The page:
Length: 1 hour, 44 minutes
Release Date: 1999-03-26
Cast: Claire Danes, Omar Epps, Giovanni Ribisi, Josh Brolin
Director: Scott Silver
Screenwriter: Steven Kay, Scott Silver, Kate Lanier
Music Score: B.C. Smith
WorkNameSort: The Mod Squad
Our Rating: 1.50
In "The Mod Squad," the latest from the "take a vintage TV series and turn it into a movie" school of filmmaking, the opening credits give the dictionary definitions of the words "mod" and "squad." But a device that was meant to be hip only serves to anticipate the lowered intelligence level of the target audience.
While the television series got away with the outrageous plot line of three juvenile delinquents going undercover to keep out of jail, due to the anti-establishment take, this update of the tepid trio finds nothing more than a swell of implausibilities.
When their boss (Dennis Farina) is mysteriously murdered and accused of stealing drugs from the department, reformed-drunk Julie (Claire Danes), good-boy-gone-bad Pete (Giovanni Ribisi) and African-American arsonist Linc (Omar Epps) strike out to uncover the dastardly doings.
With pounding, Shaft-like guitar riffs announcing the action to come, little is left to figure out -- everything slaps you in the face. Scott Silver, whose first film was the somewhat risky yet slightly flawed "Johns," takes very few risks in this Aaron Spelling production. The director lacks the concept of building tension, going from lackluster scene to intense action with no particular rhyme or reason. And the outdated and lame story line, also provided by Silver, is beefed up with sex, drugs and hip-hop. Oddly enough, though, the dumbed-down approach does hold your attention the majority of the time.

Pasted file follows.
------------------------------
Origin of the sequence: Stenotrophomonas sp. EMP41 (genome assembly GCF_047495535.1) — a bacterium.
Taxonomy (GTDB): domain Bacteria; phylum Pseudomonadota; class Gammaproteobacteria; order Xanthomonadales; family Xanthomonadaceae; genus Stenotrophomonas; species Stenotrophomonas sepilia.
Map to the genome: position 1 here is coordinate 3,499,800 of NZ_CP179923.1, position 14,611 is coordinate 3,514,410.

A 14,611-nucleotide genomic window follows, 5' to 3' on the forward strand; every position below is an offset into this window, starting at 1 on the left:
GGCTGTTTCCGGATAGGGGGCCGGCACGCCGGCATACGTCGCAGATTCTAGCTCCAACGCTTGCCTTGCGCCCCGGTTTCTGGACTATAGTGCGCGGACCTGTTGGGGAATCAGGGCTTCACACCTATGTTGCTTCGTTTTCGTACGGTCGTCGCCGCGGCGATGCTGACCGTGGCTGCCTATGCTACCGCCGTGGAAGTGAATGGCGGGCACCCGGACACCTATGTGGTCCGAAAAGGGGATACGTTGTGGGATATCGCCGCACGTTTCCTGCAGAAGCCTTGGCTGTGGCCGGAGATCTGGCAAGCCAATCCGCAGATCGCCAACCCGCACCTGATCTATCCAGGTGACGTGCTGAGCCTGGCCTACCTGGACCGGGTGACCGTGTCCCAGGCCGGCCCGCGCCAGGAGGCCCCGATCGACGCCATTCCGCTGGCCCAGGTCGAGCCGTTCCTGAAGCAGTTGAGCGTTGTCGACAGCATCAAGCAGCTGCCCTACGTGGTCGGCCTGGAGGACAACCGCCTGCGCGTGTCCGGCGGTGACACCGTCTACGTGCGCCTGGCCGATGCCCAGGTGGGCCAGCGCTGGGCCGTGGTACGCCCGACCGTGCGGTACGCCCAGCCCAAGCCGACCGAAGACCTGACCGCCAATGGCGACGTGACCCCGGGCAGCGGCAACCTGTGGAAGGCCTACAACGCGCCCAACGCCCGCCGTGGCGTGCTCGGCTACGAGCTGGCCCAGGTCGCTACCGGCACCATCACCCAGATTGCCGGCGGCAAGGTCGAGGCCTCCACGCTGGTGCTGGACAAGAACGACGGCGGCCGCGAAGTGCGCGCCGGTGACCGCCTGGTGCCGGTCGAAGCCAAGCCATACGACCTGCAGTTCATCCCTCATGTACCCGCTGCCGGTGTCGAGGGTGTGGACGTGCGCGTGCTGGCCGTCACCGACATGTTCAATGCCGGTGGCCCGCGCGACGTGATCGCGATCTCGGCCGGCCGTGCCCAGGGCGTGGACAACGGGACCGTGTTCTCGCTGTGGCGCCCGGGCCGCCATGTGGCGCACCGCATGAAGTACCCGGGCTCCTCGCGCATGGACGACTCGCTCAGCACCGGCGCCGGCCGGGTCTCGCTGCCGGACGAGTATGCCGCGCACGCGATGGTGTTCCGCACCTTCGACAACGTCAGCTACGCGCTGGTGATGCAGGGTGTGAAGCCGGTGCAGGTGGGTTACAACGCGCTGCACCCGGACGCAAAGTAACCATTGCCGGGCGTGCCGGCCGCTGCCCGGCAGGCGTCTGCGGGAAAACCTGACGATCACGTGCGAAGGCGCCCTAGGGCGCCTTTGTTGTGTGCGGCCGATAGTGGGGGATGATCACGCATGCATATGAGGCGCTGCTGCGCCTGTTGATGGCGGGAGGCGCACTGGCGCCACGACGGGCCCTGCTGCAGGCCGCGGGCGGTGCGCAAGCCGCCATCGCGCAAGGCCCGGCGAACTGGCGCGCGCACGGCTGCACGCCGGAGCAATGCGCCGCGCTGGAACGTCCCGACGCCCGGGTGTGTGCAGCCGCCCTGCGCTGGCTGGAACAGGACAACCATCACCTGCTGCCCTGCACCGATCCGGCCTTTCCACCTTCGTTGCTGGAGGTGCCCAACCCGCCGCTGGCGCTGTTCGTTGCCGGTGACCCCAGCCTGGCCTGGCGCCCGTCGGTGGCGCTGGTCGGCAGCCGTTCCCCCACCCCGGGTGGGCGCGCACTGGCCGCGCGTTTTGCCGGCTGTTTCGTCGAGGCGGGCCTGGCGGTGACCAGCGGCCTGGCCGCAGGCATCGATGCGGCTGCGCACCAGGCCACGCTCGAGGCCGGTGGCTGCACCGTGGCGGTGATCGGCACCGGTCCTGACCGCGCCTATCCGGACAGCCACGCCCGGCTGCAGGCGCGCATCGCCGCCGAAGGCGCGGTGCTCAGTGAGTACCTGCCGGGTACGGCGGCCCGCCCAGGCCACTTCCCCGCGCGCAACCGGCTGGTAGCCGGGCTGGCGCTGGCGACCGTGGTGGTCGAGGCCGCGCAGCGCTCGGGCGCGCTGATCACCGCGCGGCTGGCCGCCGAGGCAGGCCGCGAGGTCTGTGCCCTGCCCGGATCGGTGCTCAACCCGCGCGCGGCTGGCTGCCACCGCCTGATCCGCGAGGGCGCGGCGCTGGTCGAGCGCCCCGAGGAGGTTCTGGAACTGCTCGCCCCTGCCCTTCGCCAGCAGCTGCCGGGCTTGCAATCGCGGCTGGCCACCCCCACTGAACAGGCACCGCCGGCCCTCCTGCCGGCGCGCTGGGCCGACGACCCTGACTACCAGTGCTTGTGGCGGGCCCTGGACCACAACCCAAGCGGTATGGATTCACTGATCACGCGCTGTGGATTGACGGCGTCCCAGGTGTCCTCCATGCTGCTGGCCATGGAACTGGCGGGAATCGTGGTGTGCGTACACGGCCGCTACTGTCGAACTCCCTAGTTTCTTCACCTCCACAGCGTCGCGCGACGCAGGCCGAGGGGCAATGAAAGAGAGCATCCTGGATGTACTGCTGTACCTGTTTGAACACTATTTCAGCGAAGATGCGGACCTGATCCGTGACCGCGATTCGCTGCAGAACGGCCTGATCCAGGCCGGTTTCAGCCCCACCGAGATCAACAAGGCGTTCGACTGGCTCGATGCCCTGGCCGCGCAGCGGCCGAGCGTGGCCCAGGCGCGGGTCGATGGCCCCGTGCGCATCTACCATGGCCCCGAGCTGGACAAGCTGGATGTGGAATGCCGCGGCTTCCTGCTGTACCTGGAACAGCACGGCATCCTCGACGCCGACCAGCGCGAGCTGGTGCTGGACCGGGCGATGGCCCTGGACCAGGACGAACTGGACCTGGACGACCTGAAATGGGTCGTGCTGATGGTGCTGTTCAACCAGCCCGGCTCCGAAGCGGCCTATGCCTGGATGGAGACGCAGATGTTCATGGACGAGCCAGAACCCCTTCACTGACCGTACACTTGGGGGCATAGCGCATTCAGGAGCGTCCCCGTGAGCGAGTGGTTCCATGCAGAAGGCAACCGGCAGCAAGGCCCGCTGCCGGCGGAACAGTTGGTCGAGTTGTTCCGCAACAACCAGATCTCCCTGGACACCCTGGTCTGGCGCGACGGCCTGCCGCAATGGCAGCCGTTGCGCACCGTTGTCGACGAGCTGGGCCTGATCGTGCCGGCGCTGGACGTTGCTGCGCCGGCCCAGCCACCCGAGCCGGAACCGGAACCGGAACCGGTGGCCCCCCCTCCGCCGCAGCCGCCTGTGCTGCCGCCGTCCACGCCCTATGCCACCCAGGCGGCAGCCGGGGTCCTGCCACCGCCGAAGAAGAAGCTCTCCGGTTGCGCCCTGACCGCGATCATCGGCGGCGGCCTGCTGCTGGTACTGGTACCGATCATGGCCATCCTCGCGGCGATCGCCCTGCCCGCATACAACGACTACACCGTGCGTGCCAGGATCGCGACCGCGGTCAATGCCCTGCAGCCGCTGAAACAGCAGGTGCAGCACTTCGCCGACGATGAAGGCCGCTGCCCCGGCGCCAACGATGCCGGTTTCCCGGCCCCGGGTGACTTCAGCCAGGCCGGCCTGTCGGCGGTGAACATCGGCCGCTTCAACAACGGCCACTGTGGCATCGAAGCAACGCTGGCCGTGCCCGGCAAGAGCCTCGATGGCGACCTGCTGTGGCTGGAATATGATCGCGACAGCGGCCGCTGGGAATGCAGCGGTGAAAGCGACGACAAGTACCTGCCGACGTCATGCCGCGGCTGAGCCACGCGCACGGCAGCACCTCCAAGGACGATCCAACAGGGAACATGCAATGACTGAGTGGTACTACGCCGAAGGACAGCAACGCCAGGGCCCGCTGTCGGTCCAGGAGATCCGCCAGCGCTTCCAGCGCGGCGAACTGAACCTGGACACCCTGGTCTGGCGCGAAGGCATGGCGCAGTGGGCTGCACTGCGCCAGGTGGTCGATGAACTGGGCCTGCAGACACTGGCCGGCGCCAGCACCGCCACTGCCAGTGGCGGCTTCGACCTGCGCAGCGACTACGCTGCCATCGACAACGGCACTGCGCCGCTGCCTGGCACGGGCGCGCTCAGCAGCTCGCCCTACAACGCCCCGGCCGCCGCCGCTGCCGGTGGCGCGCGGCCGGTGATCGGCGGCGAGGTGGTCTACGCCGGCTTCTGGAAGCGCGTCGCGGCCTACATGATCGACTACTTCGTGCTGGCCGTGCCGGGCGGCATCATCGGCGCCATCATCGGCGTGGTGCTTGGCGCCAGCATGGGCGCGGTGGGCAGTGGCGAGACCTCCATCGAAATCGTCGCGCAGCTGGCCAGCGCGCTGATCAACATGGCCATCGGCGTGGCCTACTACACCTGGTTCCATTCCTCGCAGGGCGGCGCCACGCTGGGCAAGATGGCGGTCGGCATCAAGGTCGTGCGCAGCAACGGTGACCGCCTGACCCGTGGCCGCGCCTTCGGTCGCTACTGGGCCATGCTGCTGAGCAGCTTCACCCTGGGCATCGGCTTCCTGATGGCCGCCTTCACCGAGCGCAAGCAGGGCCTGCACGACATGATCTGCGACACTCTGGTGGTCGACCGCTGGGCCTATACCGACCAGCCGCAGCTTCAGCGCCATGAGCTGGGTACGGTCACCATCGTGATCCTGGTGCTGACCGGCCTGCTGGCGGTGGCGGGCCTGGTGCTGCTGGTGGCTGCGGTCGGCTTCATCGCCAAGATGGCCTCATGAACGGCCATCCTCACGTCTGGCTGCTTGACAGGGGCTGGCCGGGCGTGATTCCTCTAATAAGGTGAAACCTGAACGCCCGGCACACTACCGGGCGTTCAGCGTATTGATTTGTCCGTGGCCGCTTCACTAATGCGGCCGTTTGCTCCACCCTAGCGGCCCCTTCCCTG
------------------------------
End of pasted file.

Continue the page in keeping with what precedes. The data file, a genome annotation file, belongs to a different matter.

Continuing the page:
Danes, who's had a pretty impressive film career, sinks to a new low in "The Mod Squad." Her Julie is little more than a svelte body who tosses her tresses. Ribissi plays on a different level than the rest of the cast, with an out-there performance that appears more like a re-creation of his performance in "The Other Sister." And Epps is so low-key that he barely registers on the screen.
If there were any creative justice in the film world, "The Mod Squad" would stand as the definitive reason to stop further productions based on nostalgia TV. And maybe the poor showing by "The Mod Squad" will put a stop to the currently-in-production "Charlie's Angels" before it's too late. Nah, they never learn.